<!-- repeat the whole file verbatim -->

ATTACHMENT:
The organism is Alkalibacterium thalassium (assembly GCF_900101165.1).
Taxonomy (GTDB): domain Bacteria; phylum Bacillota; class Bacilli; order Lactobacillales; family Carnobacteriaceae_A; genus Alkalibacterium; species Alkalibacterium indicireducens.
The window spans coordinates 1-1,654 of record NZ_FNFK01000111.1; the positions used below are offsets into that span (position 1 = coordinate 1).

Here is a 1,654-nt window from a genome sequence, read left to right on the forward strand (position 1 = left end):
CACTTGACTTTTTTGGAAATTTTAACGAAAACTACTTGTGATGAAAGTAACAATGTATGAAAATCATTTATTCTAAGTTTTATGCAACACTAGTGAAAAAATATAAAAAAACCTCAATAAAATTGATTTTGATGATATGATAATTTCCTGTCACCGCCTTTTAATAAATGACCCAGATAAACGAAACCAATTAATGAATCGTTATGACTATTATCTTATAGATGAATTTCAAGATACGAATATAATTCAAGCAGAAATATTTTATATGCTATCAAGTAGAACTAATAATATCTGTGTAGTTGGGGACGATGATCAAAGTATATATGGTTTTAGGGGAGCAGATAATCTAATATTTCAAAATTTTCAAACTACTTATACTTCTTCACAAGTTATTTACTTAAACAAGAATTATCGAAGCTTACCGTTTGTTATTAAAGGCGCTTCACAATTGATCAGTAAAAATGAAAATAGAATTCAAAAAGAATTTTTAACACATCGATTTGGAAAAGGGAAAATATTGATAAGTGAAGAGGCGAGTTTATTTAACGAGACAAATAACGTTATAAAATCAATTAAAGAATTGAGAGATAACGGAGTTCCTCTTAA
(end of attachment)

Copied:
The organism is Alkalibacterium thalassium (assembly GCF_900101165.1).
Taxonomy (GTDB): domain Bacteria; phylum Bacillota; class Bacilli; order Lactobacillales; family Carnobacteriaceae_A; genus Alkalibacterium; species Alkalibacterium indicireducens.
The window spans coordinates 1-1,654 of record NZ_FNFK01000111.1; the positions used below are offsets into that span (position 1 = coordinate 1).

Here is a 1,654-nt window from a genome sequence, read left to right on the forward strand (position 1 = left end):
CACTTGACTTTTTTGGAAATTTTAACGAAAACTACTTGTGATGAAAGTAACAATGTATGAAAATCATTTATTCTAAGTTTTATGCAACACTAGTGAAAAAATATAAAAAAACCTCAATAAAATTGATTTTGATGATATGATAATTTCCTGTCACCGCCTTTTAATAAATGACCCAGATAAACGAAACCAATTAATGAATCGTTATGACTATTATCTTATAGATGAATTTCAAGATACGAATATAATTCAAGCAGAAATATTTTATATGCTATCAAGTAGAACTAATAATATCTGTGTAGTTGGGGACGATGATCAAAGTATATATGGTTTTAGGGGAGCAGATAATCTAATATTTCAAAATTTTCAAACTACTTATACTTCTTCACAAGTTATTTACTTAAACAAGAATTATCGAAGCTTACCGTTTGTTATTAAAGGCGCTTCACAATTGATCAGTAAAAATGAAAATAGAATTCAAAAAGAATTTTTAACACATCGATTTGGAAAAGGGAAAATATTGATAAGTGAAGAGGCGAGTTTATTTAACGAGACAAATAACGTTATAAAATCAATTAAAGAATTGAGAGATAACGGAGTTCCTCTTAA